The UN Millenium Goals include gender equity and gender empowerment. The  goals are set to be achieved by 2015.

Rishi Suresh's curator insight, December 5, 2013 6:04 PM

This map is interesting because it shows several rights that were historically denied women except in modern times. Based on the information on the map, most countries only gave women these rights in the 20th century, usually within the last 50 years. This is shocking because it shows just how recently women were granted rights that men have had for millenia. In fact, Saudi Arabia and the UAE still don't grant women the right to vote in the 21st century.  In the last century, we have gone to the moon, we have created weapons that can level countries, and we have planned to go to Mars, but some people still do not have the right to choose their leaders. 

Dandavikranth Reddy's curator insight, December 5, 2013 8:02 PM

This article is about women having their political and personal rights such as freedom from oppression, abuse, and other things. Also, this article is about how people are trying to spread women's political rights throughout the world but it is just too hard. This article is on this page because it relates to how women are struggling to get their freedom while some countries have gotten it easily. This article benefits people who are motivated to help those in dire need or support, people who will continue to stand uo for these women, and people who can start a movement to end this madness once and for all. This article is related to the book Half the sky because most of the developed countries around the world have freedom for their women, but some countries are still fighting the horrors of rape, genital mutilation, prostitution, bridal and honor killings, and many more. 

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Pakistan better than India on UNDP gender inequality index – The ...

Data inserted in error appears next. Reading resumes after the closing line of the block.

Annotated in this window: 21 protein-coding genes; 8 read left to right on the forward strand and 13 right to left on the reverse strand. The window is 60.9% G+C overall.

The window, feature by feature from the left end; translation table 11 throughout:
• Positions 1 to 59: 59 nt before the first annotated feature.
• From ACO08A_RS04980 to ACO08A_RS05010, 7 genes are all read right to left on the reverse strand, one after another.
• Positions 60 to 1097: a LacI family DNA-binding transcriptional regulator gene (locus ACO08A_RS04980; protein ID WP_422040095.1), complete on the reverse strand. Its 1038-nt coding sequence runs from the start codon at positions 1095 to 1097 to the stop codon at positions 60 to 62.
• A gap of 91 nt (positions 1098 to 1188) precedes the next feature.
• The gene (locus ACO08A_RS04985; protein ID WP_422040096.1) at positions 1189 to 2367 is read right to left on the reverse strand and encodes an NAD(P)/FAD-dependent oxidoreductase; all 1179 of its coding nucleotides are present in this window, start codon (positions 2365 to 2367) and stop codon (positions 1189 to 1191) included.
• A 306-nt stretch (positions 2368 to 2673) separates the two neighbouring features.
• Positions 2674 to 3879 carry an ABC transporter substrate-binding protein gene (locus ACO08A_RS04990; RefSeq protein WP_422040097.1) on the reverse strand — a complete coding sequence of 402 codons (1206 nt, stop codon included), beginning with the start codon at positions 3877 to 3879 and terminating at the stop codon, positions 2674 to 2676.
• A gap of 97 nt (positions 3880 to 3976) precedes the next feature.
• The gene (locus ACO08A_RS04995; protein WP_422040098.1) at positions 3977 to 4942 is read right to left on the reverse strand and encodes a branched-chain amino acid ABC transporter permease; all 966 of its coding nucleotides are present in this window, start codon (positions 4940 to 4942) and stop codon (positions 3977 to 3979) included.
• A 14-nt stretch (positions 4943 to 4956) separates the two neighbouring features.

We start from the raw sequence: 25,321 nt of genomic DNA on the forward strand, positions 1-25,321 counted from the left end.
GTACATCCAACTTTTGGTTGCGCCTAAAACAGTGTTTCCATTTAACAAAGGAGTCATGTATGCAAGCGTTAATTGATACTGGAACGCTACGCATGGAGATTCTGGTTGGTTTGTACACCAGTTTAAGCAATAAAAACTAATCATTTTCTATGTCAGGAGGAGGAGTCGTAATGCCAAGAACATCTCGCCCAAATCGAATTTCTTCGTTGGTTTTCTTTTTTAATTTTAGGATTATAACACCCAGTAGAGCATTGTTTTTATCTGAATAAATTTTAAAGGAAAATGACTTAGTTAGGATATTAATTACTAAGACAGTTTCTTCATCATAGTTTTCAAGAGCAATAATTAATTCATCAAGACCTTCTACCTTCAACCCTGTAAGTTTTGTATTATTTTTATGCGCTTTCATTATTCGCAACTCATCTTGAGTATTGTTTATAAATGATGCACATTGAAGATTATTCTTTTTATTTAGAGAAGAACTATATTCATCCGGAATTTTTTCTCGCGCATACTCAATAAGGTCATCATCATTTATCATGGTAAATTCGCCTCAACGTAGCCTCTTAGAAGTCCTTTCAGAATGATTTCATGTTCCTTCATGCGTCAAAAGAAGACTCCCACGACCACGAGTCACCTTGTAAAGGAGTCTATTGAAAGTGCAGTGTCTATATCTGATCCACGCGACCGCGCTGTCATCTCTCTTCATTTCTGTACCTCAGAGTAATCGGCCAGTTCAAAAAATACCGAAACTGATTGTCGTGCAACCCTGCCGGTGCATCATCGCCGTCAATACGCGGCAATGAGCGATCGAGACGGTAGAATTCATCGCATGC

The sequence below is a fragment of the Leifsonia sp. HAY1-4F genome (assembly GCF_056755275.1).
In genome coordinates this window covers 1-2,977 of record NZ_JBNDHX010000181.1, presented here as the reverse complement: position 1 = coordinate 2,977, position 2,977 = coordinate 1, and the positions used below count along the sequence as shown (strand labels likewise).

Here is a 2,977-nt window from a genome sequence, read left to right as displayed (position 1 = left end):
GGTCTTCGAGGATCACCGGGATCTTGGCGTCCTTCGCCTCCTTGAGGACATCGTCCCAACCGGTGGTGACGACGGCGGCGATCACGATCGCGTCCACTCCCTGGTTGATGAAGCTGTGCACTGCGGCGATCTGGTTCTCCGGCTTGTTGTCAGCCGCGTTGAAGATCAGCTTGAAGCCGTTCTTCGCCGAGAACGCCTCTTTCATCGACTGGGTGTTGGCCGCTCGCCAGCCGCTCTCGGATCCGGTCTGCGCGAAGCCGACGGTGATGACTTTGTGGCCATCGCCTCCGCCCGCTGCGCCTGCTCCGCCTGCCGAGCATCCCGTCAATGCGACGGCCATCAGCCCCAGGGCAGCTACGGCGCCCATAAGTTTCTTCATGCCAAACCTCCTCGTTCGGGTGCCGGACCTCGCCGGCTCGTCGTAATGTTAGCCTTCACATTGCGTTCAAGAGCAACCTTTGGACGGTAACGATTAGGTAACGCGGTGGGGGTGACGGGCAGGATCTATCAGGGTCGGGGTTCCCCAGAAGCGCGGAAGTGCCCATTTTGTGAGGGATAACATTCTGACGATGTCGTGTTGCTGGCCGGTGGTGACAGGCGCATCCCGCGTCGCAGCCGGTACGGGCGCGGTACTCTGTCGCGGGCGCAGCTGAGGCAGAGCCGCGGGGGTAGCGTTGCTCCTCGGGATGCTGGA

Pakistan better than India on UNDP gender inequality index – The ... | political geography | Scoop.it
Pakistan's overall rank a low 146 out of 185 countries on the Human Development Index.

Via Jake Hamilton
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Jake Hamilton's curator insight, October 23, 2013 11:39 AM

This shows that India, where the girl was kidnapped in, is ranked a low 130 out of 185 countries. It's showing that they really need to work on their gender inequality. It is not a good place to live if you are a woman. 

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Where 60 Million People in the U.S. Don't Speak English at Home

Where 60 Million People in the U.S. Don't Speak English at Home | political geography | Scoop.it
The number is on the rise.

Via Marc Crawford , Mankato East High School
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Kenneth Jordan's comment, September 3, 2013 8:21 PM
This shows how culturally diverse we are as a country. with more than 60 million people speaking another language besides English is in my opinion, interesting. It also means that these people will be able to share their culture with the ones around them.
Rainer Emily's curator insight, October 1, 2013 8:37 AM

Intellectual/arts?

 

This article is on intellectual and arts because its about how people aren't speaking English at home. The article is talking about how people wont speak English and stuff and thats intellectual. 

Rescooped by Kloo C. Hansen from Global politics
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Syria: Assad says government is to receive missiles from Russia

Syria: Assad says government is to receive missiles from Russia | political geography | Scoop.it
President's claim raises tensions after indication by senior Israeli figures that delivery may prompt pre-emptive attack

Via Enrique Ferro
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Enrique Ferro's curator insight, May 30, 2013 3:43 PM

Assad won't renounce to his country's sovereignty. And it is perfectly legal that he acquires defensive weapons.

Rescooped by Kloo C. Hansen from Cultural Geography
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Map of Racists Tweets following Obama's re-election

Map of Racists Tweets following Obama's re-election | political geography | Scoop.it
A map compiled by Floating Sheep shows the shocking demographics of racist 'hate tweets,' many of them collected from states that were won by Romney.

 

Not shocking, but still discouraging. 


Via Seth Dixon
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Jeff F's comment, November 11, 2012 12:31 PM
That band going through the deep south. It looks awfully famillar.

http://2.bp.blogspot.com/-AUQ9LCi0BI8/UJs5XDWsD0I/AAAAAAAAb_g/fsOFBR_vkJs/s1600/2012-Election-Results-by-County-NYTimes_11.07.2012.JPG
Nicholas Rose's comment, November 27, 2012 1:59 PM